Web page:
Wednesday, 17 November 2010

For Aai...

This was written for a contest. Results will be declared in June. Wish me Luck.

I was home after almost six months. I stood in the veranda with the bag hanging down from my shoulder. The garden looked lush green and neatly manicured.
My growing up years have been associated with this place and its transformation from a vacant plot, into a kitchen garden and then in to a 'wildly growing' garden. There were trees, thickets, shrubs, potted plant, cactus, flowering plant, money name it and we had it. Or rather my mother had it.
My parents, who wanted to build a small house, had pooled their meager resources to buy the land. When the house was being built, we (my elder sibling and I) often accompanied our parents to see the construction. The area surrounding the house, looked dusty and barren except for few trees.
“Teak! That's teakwood tree,” Aai shrieked loudly.
I had looked around to see if anyone had overheard us.
“And”, she said pointing to another tree in the distance, “that is sal.”
I nodded. I didn't really care for the house or the trees. It looked dull and boring.
After moving into the new house, my mother quit her job at the PSU. I thought that was crazy.
I had asked her, “What are you going to do at home?”
She had smiled and said, “Do up this place.”
I had stared at her because I never really thought my mother was the 'domesticated' type.
Finally I said, “I hope you do something nice for my bedroom then...”
“Wait and watch”, was the reply.
My bedroom window overlooked a tiny patch. Soon I could see orange, red and golden heads – marigold flowers.
Aai had planted the seeds by dozens it seems.
“It looks nice,” I had thought.
She had also planted tomato seeds in the patch near the kitchen. Soon we were eating tomatoes, bhendi and sweet lime.
Aai had never studied horticulture, but the plants grew at her touch. She bought books on various plant species, made notes, watched Aamchi Maati Amchi Mansa and went off on her own “field trips”. It was embarrassing to accompany her on the “field trips” as she would pull out any weed and put it in her plastic bag, or approach the neighbours with her hearty laugh and persuasive manner and come away with at least one sapling.
I wished she would “outgrew this fancy,” because since she was not working, she had become a watch dog of sorts.
We had no compound wall or wiring then around our plot. So invariably many laman women, would sneak in the afternoon trying to chop off the branches of teak and sal trees.
My mother would sit up in the bed at the slightest sound. The sleep in her eyes would clear and she would listen keenly.
“Listen...just get up,” she would wake me up from my siesta. “Just go and check if the laman women are here and then shoo them away. Go, go.”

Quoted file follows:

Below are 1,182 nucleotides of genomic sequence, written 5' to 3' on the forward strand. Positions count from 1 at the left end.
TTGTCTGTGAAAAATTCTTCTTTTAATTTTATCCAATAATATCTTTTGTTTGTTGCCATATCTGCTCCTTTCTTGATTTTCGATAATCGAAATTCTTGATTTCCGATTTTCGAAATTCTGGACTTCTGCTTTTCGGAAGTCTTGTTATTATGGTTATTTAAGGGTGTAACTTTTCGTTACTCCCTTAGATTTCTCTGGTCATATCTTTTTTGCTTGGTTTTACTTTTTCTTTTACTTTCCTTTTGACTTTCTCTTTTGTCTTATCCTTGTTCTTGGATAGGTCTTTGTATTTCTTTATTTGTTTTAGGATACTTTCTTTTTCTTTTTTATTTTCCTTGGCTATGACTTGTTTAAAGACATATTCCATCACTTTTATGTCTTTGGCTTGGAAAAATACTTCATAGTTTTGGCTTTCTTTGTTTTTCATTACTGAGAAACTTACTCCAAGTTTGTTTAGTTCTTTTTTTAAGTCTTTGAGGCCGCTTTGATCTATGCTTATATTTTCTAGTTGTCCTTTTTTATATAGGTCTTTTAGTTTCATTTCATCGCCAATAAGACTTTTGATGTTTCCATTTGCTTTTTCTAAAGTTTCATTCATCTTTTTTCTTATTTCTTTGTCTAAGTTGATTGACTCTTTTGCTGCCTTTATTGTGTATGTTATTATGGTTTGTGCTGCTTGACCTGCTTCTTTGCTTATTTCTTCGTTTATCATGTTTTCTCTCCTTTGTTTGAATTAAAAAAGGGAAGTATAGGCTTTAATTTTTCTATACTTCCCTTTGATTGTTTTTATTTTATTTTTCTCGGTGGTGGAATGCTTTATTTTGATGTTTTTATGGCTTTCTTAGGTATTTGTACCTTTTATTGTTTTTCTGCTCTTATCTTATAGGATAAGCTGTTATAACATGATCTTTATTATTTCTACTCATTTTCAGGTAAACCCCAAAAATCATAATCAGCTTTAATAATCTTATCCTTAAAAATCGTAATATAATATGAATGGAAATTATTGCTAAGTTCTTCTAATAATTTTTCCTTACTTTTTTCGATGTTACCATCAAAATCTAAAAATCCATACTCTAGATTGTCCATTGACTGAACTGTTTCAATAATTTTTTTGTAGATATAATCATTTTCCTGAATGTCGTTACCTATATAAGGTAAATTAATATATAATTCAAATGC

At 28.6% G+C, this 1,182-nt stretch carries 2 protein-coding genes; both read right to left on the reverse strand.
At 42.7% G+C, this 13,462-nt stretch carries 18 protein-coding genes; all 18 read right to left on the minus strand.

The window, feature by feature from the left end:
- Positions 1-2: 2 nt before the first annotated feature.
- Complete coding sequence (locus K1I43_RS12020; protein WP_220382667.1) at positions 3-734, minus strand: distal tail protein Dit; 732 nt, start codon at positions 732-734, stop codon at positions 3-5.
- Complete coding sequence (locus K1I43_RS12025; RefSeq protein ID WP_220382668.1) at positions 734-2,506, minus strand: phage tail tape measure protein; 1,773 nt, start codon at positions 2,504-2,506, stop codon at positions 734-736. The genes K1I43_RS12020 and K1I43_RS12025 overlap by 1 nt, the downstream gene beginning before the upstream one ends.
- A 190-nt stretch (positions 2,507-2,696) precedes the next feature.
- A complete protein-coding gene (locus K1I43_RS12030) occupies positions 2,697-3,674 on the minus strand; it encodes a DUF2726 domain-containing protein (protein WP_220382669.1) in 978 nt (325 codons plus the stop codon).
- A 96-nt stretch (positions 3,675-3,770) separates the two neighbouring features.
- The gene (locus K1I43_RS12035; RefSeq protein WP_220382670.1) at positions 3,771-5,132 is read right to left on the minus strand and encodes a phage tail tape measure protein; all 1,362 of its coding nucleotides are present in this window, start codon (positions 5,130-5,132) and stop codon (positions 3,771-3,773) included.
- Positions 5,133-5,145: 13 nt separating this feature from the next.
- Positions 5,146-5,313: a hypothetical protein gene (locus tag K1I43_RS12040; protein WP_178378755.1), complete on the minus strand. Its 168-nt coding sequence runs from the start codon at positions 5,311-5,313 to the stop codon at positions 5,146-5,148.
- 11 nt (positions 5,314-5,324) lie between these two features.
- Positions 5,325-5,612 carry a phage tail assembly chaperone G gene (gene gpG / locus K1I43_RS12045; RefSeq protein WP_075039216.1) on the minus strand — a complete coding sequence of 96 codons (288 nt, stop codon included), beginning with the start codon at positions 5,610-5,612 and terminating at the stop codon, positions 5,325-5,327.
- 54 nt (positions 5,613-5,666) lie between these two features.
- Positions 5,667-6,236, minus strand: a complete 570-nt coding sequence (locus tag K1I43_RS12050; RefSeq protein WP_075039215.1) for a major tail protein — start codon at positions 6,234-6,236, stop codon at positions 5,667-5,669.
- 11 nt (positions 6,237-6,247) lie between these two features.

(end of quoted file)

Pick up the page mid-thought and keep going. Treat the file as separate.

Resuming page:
I was in no mood to go and chase the women. But didn't I mention that Aai was a very persuasive woman?
Sure enough, the laman were there pulling at the trees.
“Aye suno...jao yahan se,” I used to call out weakly.
The women didn't even bother to look at me.
And then a voice used to bellow out, “Aye suno. Tum logo jate ho ki nahi yahan se? Ya police ko bulaon? Is ped ki kimat pata hai tumhe?”
By now Aai was out of the bed and the house into the garden and on the other side of the thicket talking, cajoling and threatening the women.
I used to stand, half hidden by the door, wondering what would happen to my mother.
However, the women left quietly and Aai used to come in, lock the door and go to the bedroom. In a matter of minutes, she would be snoring!
After the first crop of marigold flowers, Aai planted papaya and palm trees.
The papaya was very sweet and so were the guavas!
“We don't have a mango tree,” I remarked one afternoon.
My maternal grandfather owned an aamrai in Konkan. Aai got him to send us a crate of hapus mangoes and planted the 'bata' of one mango in the garden.
The mango tree took 12 years to flower, but Aai never lost hope. She used to water it lovingly thrice a day and also spoke to it in Konkani... the magic worked!
The juice from the leaves of the mango trees reduced my father's sugar levels...the wheat grass juice stopped the bleeding from my nose! She experimented with fruits, flowers and us – and it all worked.
When I moved to Pune for studies and called home, I used to get an update on all the members of the family.
“Your father is keeping well. Can you smell the ratrani? It has blossomed. I am sitting right next to it..When are you coming home? Come soon, your favourite gulmohar tree is in bloom. Fiery red...what a lovely colour! I am sending you some guavas with your sister. Eat them. Juicy ones from our tree. The bluebird came and sat on the window sill. The sparrows too. I can't spot the mynah though..”Aai continued.
Sometimes I wondered if she really cared for us. Plants and trees and birds occupied her mind space more than us - her children.
Now, my mother is no more. The garden is there, the trees are there, the flowers are in full bloom, in a riot of colour, the fragrance of ratrani and mogra still lingers in the air – all protected by the compound wall.
What is missing is her loud voice and magic!
Today, as a grown up 29-year-old, I realised what my mother meant by “doing up the place.”
She was “doing up” the area around the house with plants. The joy and beauty of the growing plants and cooing of the birds had found its way into my house.

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